The micro-apartment topic tends to be framed around micro-studios. But the hefty development costs of building an NYC micro studio result in a rent which is 115% of the AMI (area median income).
The problem is studios require the same plumbing and electric work as larger units (which is why shared kitchen/bath SROs make so much sense). So developers default to building two and three bedroom units, where plumbing and electric costs can be distributed across more beds. Larger units are also seen as a more reliable unit type by lenders, probably because they can be adapted to roommates, couples, and families.
Cheaper development costs and cheaper debt mean two and three beds can be offered at cheaper price points…to an extent.
Square feet still cost money. A luxury square foot rents for around $6/month in Manhattan, which means a 900 sf two bedroom will set you back $5400. This is a good chunk of change for most.
The world belongs to the developer who can figure out how to bring new units to market without giving away $5k gift baskets.
Ranger Properties might onto to something with “The Lanes.” Their Long Island City building features 57 micro two and three bedroom apartments—490 and 735 sf, respectively (compared to 900 and 1,200 sf for more conventional units). By shrinking unit sizes, Ranger presumably achieves the economy of scale that keeps development costs low on larger units. But because units are small, they can charge a solid $/sf without elevating rents too much, especially when compared to market comps.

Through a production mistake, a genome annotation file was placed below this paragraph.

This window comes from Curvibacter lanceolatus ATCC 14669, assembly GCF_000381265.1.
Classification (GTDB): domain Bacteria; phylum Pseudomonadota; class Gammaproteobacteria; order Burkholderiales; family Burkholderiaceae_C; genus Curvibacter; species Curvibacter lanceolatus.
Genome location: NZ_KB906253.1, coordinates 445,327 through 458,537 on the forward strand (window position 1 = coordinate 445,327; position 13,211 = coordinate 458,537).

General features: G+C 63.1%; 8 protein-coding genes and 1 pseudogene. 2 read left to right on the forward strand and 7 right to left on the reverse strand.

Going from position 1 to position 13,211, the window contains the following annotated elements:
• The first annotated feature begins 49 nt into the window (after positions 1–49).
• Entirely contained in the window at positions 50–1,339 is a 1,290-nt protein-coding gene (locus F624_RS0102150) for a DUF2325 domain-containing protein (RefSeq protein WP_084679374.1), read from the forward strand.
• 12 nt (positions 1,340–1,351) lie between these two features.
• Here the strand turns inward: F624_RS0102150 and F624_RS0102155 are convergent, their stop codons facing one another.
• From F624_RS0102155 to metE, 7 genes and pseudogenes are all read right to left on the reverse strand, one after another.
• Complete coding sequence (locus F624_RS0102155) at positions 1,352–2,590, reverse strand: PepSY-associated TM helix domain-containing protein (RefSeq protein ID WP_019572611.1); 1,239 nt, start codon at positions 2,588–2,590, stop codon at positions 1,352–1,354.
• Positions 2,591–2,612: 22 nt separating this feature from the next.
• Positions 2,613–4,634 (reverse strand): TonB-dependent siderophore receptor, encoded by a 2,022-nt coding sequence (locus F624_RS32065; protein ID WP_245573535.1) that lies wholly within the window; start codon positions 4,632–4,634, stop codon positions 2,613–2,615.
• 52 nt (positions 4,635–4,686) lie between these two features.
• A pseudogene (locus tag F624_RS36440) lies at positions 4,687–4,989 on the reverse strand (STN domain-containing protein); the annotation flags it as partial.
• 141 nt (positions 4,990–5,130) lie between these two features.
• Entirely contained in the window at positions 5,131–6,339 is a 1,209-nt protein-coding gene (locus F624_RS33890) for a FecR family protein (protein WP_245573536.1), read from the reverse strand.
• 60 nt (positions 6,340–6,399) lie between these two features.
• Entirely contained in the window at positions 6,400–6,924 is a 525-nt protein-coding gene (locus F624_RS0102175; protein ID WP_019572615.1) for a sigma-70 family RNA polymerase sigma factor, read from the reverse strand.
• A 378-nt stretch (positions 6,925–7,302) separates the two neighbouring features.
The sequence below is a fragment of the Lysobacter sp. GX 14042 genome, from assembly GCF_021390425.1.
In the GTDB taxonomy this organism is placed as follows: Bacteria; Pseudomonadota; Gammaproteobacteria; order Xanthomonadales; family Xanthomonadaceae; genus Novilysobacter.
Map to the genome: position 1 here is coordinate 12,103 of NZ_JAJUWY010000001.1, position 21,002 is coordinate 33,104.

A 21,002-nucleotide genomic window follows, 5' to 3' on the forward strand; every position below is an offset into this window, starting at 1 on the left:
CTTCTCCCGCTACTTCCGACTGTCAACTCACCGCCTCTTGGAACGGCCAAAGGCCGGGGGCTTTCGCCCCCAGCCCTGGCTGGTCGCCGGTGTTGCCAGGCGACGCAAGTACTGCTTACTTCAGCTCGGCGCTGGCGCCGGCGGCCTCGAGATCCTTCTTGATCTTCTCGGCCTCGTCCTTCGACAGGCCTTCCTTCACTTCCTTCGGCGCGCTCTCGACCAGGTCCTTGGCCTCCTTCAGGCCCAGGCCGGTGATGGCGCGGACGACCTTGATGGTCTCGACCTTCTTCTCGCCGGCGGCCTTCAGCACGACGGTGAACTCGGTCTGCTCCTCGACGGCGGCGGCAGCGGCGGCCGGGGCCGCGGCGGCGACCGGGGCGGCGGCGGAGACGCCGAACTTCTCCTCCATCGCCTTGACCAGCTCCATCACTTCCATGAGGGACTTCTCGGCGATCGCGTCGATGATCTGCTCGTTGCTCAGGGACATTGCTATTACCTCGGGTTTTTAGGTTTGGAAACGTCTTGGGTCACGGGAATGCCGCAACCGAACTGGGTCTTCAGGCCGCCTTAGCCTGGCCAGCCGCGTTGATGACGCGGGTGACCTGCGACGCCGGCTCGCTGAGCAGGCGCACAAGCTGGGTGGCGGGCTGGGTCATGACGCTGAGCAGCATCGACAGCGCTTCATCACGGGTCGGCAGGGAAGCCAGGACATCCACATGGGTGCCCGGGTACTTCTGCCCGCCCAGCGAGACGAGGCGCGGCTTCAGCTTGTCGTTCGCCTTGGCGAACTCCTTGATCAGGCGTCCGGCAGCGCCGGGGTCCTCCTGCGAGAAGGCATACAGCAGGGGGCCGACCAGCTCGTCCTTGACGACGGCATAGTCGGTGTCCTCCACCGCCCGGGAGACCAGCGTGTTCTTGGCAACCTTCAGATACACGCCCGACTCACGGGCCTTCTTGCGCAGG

To illustrate, The Lanes units run anywhere from $2,500-3,950, according to Curbed. This works out to be about $5-5.30/sf. At nearby LIC Avalon towers, two and three bed luxury rentals start at $4,439 and $6,480, respectively. Because Avalon units are so much larger, this works out to be $3.60-4.46/sf. (To be fair, The Lanes is in Dutch Kills, LIC’s grubbier—albeit comparably convenient—neighbor to the north. But you get the gist.)
The Lanes is a handsome building that features amenities (roof deck, gym), big windows, and stylish interior finishes. We don’t imagine the square footage will be missed—or not missed sufficiently to discourage folks who are looking for a nice new apartment that doesn’t require selling a kidney to afford.